House GOP Heroin Legislation Welcomed, But Warned on “Half-Measures”

House Republican Lawmakers new legislation to combat heroin in DuPage County.

House Republican Lawmakers new legislation to combat heroin in DuPage County.

(Springfield, IL) – Action by House Republican lawmakers to fight Illinois’ growing heroin epidemic was welcomed by addiction advocates who urged the lawmakers to strengthen their proposals.

House Republican Leader Jim Durkin (R-Western Springs), State Reps. Dennis Reboletti (R-Elmhurst), Patti Bellock (R-Hinsdale), John Cabello (R-Machesney Park), and Sandy Pihos (R-Glen Ellyn) on Thursday announced a package of legislation designed to address heroin abuse.

“After seeing firsthand the toll heroin addiction takes on individuals and their families, it’s evident we need to take collaborative actions to stem the tide,” said Reboletti, a former narcotics prosecutor. “This year in Springfield, we are introducing a comprehensive package of legislation aimed at addressing the full range and scope of the heroin epidemic.”

The Republican plan includes substance abuse treatment facility for DuPage County, increased criminal penalties, enhanced data collection, among other measures.

Specifically, the GOP lawmakers have introduced five concrete, but limited proposals:

  • Create a pilot program in DuPage County to establish a secure substance abuse treatment facility that will be a joint partnership between the state and county to serve as a “last chance” option for those convicted of drug crimes.
  • Extend Illinois’ RICO statutes sunset date to 2022, which is currently scheduled to expire in 2017 and allow prosecutors to use a portion of the proceeds from seized assets accumulated by gangs to fund substance abuse treatment programs.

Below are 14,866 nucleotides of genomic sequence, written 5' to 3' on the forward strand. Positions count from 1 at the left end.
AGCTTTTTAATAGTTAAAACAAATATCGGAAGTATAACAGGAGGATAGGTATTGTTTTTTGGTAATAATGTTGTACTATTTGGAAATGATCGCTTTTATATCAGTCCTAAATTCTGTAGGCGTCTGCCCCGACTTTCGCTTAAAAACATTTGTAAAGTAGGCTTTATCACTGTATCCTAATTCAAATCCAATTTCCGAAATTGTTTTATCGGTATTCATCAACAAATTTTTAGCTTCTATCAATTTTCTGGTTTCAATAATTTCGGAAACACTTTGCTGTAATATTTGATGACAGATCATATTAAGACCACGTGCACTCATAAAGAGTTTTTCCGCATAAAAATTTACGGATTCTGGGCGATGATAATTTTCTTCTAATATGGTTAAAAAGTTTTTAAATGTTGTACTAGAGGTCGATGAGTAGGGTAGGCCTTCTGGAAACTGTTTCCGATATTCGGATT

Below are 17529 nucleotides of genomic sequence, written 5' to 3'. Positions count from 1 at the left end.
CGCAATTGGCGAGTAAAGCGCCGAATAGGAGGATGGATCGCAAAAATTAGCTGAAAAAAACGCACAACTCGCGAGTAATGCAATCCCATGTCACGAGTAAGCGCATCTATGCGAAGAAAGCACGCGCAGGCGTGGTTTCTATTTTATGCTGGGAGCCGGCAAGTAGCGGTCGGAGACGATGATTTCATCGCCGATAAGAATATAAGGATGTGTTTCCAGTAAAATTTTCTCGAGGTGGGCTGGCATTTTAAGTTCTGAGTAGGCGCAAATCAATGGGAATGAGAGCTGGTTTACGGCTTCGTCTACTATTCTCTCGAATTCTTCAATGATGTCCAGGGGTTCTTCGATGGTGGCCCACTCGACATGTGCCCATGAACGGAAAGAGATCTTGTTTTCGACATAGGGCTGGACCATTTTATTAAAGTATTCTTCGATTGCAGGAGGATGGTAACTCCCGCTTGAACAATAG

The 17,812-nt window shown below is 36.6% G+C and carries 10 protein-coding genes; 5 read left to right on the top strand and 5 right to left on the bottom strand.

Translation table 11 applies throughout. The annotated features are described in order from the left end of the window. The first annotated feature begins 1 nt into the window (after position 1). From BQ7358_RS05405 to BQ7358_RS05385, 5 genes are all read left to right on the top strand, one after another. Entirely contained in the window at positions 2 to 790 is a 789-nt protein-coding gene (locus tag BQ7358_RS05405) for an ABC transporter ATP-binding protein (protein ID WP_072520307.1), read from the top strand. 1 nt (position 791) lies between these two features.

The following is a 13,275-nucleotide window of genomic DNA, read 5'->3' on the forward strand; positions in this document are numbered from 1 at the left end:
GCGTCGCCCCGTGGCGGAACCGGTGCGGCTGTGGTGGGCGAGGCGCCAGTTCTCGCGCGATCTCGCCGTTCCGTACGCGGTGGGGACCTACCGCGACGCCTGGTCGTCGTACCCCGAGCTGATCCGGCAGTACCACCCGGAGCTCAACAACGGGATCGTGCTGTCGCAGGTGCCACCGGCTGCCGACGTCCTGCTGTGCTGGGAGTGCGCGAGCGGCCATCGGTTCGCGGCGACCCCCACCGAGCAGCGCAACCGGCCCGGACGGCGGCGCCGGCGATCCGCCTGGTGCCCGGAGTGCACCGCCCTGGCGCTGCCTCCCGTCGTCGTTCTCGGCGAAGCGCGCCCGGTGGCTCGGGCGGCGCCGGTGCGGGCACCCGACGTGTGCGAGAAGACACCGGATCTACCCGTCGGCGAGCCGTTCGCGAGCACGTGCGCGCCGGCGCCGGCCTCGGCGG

• Require each county’s Department of Public Health to track and periodically report the number of drug overdose deaths to the State.
  • Enhance penalties for ‘Doctor Shopping’ to strengthen current law to prohibit patients from withholding the fact that they have received the same or similar controlled substance from health care practitioners within a specified time frame.
  • Creates an educational initiative to promote the “Good Samaritan” law by distributing pamphlets to educate holders of opiate prescriptions about the dangers of children and teens gaining access to medications.
  • Crack down on ‘krokodil,’ an often cheaper heroin alternative by enhancing penalties for the drug to be on par with those for heroin.

The leader of Illinois’ top addiction healthcare advocacy group welcomed the House GOP package, but wants more substantive steps.

“We’re grateful that House Republican lawmakers are proposing measures to address the deepening heroin crisis in DuPage,” said Illinois Alcoholism and Drug Dependence Association CEO Sara Moscato Howe.  “IADDA is committed to working with those legislators to rally our members to help advance their proposals, in particular those of which that will best help individuals working to overcome addiction.”

Howe proposed increasing the current state prevention funding from its historic low of $1 million to $2.5 million.

“Substantive funding for prevention can help begin to put a substantive dent in the crisis,” said Howe. “We’re beyond half measures being effective.”

Since 2009, the legislature has cut drug prevention funding by 88% and drug treatment by 41%, Howe noted.

“The painful reality is that the heroin crisis playing out in Illinois today is, in large part, a result of the legislature’s drastic reduction of drug prevention and treatment funding in the last five years,” said Howe. “If lawmakers want to be serious about fighting the heroin epidemic, they need to invest the money necessary to get the job done.”

And the challenge in DuPage, and elsewhere in Illinois, to blunt the heroin crisis is staggering, DuPage officials say.

“Heroin use in DuPage County and across the state has hit epidemic proportions resulting in nearly one death per week last year,” said Robert Berlin, DuPage County State’s Attorney.